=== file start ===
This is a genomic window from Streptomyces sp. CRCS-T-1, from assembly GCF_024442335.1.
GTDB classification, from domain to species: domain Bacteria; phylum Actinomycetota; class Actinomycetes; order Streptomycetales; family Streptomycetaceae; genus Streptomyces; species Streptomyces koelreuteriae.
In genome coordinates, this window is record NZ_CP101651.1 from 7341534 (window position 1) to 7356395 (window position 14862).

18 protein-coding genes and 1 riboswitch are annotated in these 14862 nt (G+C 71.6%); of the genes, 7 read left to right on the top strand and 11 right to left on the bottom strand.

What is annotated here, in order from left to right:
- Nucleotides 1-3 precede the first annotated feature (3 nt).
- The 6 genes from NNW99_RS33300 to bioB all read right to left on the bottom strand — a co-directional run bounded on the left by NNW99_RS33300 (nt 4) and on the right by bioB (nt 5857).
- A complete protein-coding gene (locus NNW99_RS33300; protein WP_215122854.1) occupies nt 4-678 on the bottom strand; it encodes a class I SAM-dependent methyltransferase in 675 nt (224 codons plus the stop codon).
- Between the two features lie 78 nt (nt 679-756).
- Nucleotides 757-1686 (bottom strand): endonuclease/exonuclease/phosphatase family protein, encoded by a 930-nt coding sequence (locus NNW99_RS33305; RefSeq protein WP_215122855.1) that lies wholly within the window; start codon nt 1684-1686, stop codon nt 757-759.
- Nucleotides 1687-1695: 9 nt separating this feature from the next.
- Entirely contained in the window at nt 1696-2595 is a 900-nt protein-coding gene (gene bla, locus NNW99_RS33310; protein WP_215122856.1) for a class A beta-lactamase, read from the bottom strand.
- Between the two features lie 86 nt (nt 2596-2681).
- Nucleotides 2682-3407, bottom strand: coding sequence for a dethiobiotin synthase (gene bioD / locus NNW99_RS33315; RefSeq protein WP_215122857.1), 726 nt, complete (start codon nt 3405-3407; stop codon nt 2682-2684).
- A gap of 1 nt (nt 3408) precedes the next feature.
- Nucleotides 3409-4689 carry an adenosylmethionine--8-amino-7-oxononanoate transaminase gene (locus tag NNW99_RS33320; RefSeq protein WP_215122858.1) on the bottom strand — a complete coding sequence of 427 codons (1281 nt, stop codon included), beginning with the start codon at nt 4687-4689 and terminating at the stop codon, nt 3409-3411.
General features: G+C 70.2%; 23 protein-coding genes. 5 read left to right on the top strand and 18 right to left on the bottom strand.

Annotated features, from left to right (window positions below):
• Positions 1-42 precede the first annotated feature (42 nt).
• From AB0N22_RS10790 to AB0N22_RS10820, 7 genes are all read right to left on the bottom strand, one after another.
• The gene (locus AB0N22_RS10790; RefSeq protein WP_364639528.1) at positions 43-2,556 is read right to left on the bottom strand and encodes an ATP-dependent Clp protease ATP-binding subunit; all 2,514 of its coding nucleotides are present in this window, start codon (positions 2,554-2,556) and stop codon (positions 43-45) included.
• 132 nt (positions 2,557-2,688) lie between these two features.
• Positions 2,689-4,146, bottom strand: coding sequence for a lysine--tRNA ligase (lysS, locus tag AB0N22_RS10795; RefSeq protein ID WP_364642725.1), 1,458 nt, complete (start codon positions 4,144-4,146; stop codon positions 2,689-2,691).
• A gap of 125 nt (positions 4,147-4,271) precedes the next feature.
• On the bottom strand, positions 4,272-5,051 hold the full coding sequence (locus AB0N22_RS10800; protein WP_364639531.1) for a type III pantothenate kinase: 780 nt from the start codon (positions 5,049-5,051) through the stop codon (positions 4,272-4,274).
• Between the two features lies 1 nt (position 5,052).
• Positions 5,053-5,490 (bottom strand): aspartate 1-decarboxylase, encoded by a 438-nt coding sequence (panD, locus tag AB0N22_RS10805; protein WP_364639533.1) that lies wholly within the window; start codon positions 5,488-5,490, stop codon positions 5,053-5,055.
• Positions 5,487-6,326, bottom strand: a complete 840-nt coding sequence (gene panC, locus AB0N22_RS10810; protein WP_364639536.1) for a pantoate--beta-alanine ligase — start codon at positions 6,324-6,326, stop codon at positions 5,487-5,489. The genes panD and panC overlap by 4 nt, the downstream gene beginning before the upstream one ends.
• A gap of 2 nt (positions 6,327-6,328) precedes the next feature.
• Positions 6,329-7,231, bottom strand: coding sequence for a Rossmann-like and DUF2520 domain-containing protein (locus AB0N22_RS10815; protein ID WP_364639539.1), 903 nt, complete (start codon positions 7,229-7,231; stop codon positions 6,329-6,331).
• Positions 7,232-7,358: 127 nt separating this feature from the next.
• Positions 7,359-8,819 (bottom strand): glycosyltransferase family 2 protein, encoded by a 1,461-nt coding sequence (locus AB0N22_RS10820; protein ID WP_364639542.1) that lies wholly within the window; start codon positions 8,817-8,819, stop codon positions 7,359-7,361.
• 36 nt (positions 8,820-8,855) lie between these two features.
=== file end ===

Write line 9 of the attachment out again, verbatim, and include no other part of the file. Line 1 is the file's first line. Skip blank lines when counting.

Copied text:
- Between the two features lie 78 nt (nt 679-756).